Up to 15 per cent of women in Australia have acne.
The causes of adult acne are not clear cut, but it has been linked to hormones, family history and polycystic ovarian syndrome. Stress is another big contributor. The thought behind this is that stress can trigger stress hormones that get broken down into androgens (or male hormones) that stimulate the oil gland.
Oestrogens are female hormones produced by the ovaries. Imbalances between hormones, including oestrogen and testosterone can contribute to acne.
Adult women who have excess body weight can be more prone to acne. Surplus fat can convert the female hormone oestrogen into hormones that behave like male hormones (androgens), promoting acne by increasing production of sebum (natural oil that prevents skin from drying out).
Adult acne is not the same as acne that affects teenagers - younger skin is oily and less sensitive, whereas adult skin is drier and more fragile.
Poor skin care can cause adult acne. For acne prone skin, try products labelled non-comodegenic or oil free and avoid vitamin E cream or products with sorbolene.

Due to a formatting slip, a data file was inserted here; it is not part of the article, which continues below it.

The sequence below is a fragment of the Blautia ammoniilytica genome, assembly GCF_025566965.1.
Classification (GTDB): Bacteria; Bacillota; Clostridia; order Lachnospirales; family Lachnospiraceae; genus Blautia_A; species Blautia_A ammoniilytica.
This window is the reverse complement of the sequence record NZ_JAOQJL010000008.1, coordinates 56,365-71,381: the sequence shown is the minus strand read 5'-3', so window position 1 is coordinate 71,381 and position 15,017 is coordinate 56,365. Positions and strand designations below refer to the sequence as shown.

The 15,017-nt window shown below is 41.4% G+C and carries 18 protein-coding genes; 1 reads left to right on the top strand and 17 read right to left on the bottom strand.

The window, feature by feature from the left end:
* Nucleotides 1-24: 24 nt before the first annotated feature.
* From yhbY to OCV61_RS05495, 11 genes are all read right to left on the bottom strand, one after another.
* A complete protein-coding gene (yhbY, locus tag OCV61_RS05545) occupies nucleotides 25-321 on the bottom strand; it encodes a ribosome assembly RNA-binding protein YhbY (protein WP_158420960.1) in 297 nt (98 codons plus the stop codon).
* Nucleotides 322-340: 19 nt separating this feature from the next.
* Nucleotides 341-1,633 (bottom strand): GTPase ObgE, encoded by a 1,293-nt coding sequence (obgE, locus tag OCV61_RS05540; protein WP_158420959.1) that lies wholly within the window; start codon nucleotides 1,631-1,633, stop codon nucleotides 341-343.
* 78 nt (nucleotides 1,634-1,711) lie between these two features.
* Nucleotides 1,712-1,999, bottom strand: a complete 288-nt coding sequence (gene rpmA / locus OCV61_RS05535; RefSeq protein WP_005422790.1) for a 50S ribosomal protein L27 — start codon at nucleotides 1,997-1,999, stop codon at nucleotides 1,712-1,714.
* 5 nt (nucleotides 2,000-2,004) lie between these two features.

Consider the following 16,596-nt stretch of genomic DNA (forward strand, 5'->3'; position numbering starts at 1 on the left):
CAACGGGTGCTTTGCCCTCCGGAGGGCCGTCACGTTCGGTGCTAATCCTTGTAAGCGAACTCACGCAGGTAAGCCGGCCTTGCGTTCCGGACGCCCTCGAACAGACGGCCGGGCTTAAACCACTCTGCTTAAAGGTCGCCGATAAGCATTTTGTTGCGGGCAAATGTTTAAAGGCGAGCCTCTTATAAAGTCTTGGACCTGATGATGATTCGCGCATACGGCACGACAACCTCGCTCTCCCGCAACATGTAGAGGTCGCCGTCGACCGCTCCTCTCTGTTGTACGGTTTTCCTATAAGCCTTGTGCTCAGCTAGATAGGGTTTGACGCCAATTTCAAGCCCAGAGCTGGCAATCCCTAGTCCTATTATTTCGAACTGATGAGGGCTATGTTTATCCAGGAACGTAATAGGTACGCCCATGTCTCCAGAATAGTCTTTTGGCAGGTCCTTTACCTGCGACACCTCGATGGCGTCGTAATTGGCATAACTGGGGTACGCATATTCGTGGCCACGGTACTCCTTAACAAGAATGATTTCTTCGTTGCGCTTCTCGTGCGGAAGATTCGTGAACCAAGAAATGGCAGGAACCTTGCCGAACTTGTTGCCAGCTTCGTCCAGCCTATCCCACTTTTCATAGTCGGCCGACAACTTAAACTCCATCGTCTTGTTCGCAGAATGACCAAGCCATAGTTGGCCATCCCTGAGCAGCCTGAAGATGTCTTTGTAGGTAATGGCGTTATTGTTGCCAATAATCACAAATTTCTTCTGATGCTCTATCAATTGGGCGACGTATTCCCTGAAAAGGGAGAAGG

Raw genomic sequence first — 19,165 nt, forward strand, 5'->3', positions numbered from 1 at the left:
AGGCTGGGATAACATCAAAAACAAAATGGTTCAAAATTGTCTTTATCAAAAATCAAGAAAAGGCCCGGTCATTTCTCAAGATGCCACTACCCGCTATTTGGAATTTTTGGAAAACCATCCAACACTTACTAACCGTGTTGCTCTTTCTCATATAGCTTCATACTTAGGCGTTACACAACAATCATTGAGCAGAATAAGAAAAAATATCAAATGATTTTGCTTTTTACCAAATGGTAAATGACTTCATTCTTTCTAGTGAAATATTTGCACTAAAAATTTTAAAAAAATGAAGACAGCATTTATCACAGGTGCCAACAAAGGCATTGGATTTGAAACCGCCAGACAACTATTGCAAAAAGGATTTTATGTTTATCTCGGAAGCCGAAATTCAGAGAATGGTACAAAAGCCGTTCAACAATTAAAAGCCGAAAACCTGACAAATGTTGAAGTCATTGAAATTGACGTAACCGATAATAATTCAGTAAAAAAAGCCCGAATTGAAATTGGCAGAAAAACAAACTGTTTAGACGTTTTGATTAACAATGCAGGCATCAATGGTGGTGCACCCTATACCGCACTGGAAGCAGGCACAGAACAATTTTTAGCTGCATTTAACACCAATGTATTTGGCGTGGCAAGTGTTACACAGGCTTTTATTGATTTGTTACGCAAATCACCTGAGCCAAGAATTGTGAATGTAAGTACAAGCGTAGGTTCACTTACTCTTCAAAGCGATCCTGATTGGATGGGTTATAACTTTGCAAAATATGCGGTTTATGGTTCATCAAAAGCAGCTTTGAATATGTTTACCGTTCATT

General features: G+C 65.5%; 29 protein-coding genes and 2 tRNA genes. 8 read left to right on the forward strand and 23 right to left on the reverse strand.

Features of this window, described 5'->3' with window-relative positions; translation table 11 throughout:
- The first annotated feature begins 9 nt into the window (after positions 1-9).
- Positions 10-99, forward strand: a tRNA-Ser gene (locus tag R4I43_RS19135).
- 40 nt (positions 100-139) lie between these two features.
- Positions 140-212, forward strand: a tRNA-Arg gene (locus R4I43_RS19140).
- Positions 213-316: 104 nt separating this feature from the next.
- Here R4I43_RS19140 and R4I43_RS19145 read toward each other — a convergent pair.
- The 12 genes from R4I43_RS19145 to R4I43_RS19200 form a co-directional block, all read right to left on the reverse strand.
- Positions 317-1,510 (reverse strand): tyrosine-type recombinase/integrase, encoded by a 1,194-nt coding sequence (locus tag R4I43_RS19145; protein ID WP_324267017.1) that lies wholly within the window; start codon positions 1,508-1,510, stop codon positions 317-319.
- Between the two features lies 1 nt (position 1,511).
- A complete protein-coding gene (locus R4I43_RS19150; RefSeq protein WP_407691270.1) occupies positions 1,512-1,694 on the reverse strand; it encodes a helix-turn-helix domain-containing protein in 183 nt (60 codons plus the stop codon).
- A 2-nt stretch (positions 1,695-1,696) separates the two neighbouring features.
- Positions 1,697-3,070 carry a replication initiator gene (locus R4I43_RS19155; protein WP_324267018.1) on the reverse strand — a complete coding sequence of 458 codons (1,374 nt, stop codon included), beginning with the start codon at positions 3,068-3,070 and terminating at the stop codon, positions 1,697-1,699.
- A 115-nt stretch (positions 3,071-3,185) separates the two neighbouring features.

Over-the-counter products containing salicylic acid, benzoyl peroxide, or an acne wash containing Montaline C40 may be enough to treat mild cases of adult acne. If that doesn't work, a doctor can prescribe either a topical retinoid that keeps pores open and prevents inflammation, or a product that combines benzoyl peroxide with an antibiotic.
Studies have shown that women who work in competitive environments can overproduce male hormones. High levels of these male hormones can trigger acne outbreaks in adult females. Many women juggle jobs, friends, family, financial commitments and many other life stresses which make adrenal glands produce more cortisol hormones, which can set off acne.